Rules - AWS WAF, AWS Firewall Manager, and AWS Shield Advanced


An AWS WAF rule defines how to inspect HTTP(S) web requests and the action to take on a request when it matches the inspection criteria. You define rules only in the context of a rule group or web ACL.

You can define rules that inspect for criteria like the following:

  • Scripts that are likely to be malicious. Attackers embed scripts that can exploit vulnerabilities in web applications. This is known as cross-site scripting (XSS).

  • IP addresses or address ranges that requests originate from.

  • Country or geographical location that requests originate from.

  • Length of a specified part of the request, such as the query string.

  • SQL code that is likely to be malicious. Attackers try to extract data from your database by embedding malicious SQL code in a web request. This is known as SQL injection.

  • Strings that appear in the request, for example, values that appear in the User-Agent header or text strings that appear in the query string. You can also use regular expressions (regex) to specify these strings.

  • Labels that prior rules in the web ACL have added to the request.

Each rule requires one top-level statement, which might contain nested statements at any depth, depending on the rule and statement type. Some rule types take sets of criteria. For example, you can specify up to 10,000 IP addresses or IP address ranges in an IP address rule.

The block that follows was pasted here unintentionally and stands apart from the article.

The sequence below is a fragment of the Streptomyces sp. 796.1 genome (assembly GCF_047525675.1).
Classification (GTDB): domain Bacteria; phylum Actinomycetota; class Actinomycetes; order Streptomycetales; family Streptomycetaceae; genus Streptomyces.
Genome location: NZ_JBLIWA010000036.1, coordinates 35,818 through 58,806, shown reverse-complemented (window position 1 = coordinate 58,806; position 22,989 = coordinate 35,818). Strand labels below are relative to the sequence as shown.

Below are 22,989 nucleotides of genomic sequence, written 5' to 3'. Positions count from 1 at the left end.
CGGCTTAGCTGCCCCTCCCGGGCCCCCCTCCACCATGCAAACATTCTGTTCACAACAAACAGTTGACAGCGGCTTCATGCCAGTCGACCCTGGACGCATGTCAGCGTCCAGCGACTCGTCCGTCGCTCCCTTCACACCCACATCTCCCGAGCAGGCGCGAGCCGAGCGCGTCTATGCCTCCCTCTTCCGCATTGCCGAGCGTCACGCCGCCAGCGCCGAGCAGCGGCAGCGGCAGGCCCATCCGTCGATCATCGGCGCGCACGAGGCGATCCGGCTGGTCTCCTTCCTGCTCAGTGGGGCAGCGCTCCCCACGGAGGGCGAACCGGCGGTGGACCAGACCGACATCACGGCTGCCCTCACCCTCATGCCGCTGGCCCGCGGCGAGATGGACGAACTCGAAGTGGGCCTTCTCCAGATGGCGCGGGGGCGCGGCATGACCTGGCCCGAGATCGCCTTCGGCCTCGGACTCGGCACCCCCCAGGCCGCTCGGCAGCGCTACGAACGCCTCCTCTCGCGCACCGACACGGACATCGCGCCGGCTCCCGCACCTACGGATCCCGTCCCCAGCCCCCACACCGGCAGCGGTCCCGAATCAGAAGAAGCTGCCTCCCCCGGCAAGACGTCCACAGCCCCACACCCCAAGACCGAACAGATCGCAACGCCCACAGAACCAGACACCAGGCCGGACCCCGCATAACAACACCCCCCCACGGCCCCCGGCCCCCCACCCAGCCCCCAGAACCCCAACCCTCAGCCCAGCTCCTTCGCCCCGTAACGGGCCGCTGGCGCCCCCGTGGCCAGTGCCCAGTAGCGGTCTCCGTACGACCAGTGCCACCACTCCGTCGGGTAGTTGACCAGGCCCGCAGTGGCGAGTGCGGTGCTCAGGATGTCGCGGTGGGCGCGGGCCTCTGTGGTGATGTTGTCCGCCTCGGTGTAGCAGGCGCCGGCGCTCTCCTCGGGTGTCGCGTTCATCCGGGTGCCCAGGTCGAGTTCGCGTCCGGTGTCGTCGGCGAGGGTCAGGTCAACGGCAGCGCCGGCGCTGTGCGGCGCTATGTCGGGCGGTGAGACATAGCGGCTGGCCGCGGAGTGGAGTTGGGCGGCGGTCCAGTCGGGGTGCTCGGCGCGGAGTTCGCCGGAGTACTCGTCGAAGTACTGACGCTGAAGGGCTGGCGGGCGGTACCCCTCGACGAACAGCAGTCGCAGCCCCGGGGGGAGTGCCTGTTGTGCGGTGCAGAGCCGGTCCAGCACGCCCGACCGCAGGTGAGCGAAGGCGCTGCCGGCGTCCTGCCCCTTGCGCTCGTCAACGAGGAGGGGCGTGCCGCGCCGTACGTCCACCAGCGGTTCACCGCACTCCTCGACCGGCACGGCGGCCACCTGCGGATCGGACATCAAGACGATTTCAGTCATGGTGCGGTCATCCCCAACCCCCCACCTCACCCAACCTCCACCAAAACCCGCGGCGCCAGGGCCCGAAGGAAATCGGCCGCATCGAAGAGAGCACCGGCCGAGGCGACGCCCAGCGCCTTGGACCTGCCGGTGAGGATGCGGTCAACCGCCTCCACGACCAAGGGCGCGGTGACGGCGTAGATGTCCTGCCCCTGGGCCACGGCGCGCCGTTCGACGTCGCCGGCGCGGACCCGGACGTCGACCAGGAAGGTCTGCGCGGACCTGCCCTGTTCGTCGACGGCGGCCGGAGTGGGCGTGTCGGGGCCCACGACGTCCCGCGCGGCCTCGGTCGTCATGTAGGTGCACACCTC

In addition to statements with web request inspection criteria, like the ones in the preceding list, AWS WAF supports logical statements for AND, OR, and NOT that you use to combine statements in a rule.

For example, based on recent requests that you've seen from an attacker, you might create a rule with a logical AND statement that combines the following nested statements:

  • The requests come from

  • They contain the value BadBot in the User-Agent header.

  • They appear to include SQL-like code in the query string.

In this case, the web request needs to match all of the statements to result in a match for the top-level AND.

Rules don't exist in AWS WAF on their own. They aren't AWS resources, and they don't have Amazon Resource Names (ARNs). You can access a rule by name in the rule group or web ACL where it's defined. You can manage rules and copy them to other web ACLs by using the JSON format of the rule group or web ACL that contains the rule. Or you can manage them through the AWS WAF console Rule Builder, which is available for web ACLs and rule groups.